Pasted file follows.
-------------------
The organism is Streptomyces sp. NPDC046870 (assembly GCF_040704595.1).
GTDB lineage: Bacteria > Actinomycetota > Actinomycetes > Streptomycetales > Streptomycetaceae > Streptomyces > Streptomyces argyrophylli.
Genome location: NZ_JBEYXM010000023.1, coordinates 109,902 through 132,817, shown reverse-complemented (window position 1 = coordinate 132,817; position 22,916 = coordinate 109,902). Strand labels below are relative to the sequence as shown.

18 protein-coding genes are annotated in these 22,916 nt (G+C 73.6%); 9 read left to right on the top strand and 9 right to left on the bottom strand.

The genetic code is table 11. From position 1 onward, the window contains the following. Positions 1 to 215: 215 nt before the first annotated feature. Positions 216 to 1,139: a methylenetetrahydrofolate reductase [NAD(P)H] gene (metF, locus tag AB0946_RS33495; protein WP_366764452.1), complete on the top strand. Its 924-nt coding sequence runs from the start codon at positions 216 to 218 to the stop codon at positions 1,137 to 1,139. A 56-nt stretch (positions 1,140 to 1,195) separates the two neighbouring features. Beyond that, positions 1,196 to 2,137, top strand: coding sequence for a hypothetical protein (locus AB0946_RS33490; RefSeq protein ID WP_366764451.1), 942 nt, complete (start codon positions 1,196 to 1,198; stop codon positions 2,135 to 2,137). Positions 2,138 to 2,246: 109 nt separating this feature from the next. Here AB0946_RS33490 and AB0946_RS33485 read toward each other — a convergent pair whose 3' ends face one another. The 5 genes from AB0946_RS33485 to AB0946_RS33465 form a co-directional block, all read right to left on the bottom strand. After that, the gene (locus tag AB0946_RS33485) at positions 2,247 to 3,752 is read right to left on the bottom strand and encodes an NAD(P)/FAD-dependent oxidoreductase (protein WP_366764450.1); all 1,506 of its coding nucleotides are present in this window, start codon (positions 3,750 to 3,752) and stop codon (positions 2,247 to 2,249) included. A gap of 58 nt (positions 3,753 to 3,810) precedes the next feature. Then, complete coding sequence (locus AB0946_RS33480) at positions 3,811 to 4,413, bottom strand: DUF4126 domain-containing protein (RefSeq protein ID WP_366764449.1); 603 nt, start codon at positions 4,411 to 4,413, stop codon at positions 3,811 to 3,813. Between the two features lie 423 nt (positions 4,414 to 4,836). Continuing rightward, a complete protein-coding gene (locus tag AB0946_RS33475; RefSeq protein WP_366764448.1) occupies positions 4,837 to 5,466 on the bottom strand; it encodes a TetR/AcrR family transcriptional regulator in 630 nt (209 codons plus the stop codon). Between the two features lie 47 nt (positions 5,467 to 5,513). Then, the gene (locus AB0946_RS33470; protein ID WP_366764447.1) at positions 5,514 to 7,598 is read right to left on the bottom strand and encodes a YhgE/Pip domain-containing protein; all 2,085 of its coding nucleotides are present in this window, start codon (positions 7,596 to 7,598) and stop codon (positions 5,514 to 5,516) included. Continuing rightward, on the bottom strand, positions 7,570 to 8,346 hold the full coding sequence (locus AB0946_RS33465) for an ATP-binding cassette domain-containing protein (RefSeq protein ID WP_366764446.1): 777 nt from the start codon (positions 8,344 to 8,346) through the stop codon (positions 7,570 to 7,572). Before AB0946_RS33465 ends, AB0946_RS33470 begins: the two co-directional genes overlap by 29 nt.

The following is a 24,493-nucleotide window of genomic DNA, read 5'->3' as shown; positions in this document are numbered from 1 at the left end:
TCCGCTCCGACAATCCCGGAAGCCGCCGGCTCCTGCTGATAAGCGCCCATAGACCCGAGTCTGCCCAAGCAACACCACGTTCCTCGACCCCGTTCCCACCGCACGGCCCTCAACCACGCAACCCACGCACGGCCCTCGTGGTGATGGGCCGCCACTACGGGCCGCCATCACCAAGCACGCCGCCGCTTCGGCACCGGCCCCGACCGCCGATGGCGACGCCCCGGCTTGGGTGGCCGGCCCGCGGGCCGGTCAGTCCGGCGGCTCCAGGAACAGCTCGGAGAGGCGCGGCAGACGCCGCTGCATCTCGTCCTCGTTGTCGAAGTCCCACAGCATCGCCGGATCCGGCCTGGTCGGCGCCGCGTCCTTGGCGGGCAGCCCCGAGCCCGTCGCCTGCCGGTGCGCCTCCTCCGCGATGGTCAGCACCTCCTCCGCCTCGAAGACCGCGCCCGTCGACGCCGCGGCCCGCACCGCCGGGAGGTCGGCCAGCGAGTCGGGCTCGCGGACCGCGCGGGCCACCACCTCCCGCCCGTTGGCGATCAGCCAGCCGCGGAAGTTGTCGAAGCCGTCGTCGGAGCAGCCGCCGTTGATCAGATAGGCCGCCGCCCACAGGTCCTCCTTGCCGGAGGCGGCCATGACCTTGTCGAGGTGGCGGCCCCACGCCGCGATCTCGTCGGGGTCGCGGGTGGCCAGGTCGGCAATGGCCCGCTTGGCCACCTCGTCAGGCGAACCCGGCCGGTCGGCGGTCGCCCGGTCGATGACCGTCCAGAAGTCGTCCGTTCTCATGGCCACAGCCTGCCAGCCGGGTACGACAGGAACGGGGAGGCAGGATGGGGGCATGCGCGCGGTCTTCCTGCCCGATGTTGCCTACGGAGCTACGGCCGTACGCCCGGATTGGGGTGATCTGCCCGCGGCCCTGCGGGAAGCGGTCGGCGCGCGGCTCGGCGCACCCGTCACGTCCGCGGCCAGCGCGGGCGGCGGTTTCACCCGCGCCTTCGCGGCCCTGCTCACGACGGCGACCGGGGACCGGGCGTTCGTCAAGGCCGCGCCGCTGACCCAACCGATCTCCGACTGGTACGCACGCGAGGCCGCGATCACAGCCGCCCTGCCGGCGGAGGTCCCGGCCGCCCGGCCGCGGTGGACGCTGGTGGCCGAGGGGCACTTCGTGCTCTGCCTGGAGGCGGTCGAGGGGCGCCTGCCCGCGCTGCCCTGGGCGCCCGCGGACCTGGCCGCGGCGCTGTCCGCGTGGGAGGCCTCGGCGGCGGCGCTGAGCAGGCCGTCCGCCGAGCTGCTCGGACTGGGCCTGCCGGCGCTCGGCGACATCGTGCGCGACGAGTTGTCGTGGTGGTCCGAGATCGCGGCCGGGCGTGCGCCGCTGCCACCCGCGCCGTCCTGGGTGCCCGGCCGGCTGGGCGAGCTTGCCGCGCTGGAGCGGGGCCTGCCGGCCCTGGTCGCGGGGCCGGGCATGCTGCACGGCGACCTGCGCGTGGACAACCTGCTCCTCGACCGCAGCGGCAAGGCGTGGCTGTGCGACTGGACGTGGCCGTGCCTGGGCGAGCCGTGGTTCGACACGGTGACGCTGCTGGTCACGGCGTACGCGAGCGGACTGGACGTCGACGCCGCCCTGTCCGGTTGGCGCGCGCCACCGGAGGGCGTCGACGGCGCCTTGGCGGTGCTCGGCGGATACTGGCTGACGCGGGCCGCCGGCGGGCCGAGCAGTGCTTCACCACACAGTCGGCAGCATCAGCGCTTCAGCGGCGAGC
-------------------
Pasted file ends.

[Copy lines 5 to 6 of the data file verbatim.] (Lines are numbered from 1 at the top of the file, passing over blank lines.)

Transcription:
The genetic code is table 11. From position 1 onward, the window contains the following. Positions 1 to 215: 215 nt before the first annotated feature. Positions 216 to 1,139: a methylenetetrahydrofolate reductase [NAD(P)H] gene (metF, locus tag AB0946_RS33495; protein WP_366764452.1), complete on the top strand. Its 924-nt coding sequence runs from the start codon at positions 216 to 218 to the stop codon at positions 1,137 to 1,139. A 56-nt stretch (positions 1,140 to 1,195) separates the two neighbouring features. Beyond that, positions 1,196 to 2,137, top strand: coding sequence for a hypothetical protein (locus AB0946_RS33490; RefSeq protein ID WP_366764451.1), 942 nt, complete (start codon positions 1,196 to 1,198; stop codon positions 2,135 to 2,137). Positions 2,138 to 2,246: 109 nt separating this feature from the next. Here AB0946_RS33490 and AB0946_RS33485 read toward each other — a convergent pair whose 3' ends face one another. The 5 genes from AB0946_RS33485 to AB0946_RS33465 form a co-directional block, all read right to left on the bottom strand. After that, the gene (locus tag AB0946_RS33485) at positions 2,247 to 3,752 is read right to left on the bottom strand and encodes an NAD(P)/FAD-dependent oxidoreductase (protein WP_366764450.1); all 1,506 of its coding nucleotides are present in this window, start codon (positions 3,750 to 3,752) and stop codon (positions 2,247 to 2,249) included. A gap of 58 nt (positions 3,753 to 3,810) precedes the next feature. Then, complete coding sequence (locus AB0946_RS33480) at positions 3,811 to 4,413, bottom strand: DUF4126 domain-containing protein (RefSeq protein ID WP_366764449.1); 603 nt, start codon at positions 4,411 to 4,413, stop codon at positions 3,811 to 3,813. Between the two features lie 423 nt (positions 4,414 to 4,836). Continuing rightward, a complete protein-coding gene (locus tag AB0946_RS33475; RefSeq protein WP_366764448.1) occupies positions 4,837 to 5,466 on the bottom strand; it encodes a TetR/AcrR family transcriptional regulator in 630 nt (209 codons plus the stop codon). Between the two features lie 47 nt (positions 5,467 to 5,513). Then, the gene (locus AB0946_RS33470; protein ID WP_366764447.1) at positions 5,514 to 7,598 is read right to left on the bottom strand and encodes a YhgE/Pip domain-containing protein; all 2,085 of its coding nucleotides are present in this window, start codon (positions 7,596 to 7,598) and stop codon (positions 5,514 to 5,516) included. Continuing rightward, on the bottom strand, positions 7,570 to 8,346 hold the full coding sequence (locus AB0946_RS33465) for an ATP-binding cassette domain-containing protein (RefSeq protein ID WP_366764446.1): 777 nt from the start codon (positions 8,344 to 8,346) through the stop codon (positions 7,570 to 7,572). Before AB0946_RS33465 ends, AB0946_RS33470 begins: the two co-directional genes overlap by 29 nt.

The following is a 24,493-nucleotide window of genomic DNA, read 5'->3' as shown; positions in this document are numbered from 1 at the left end: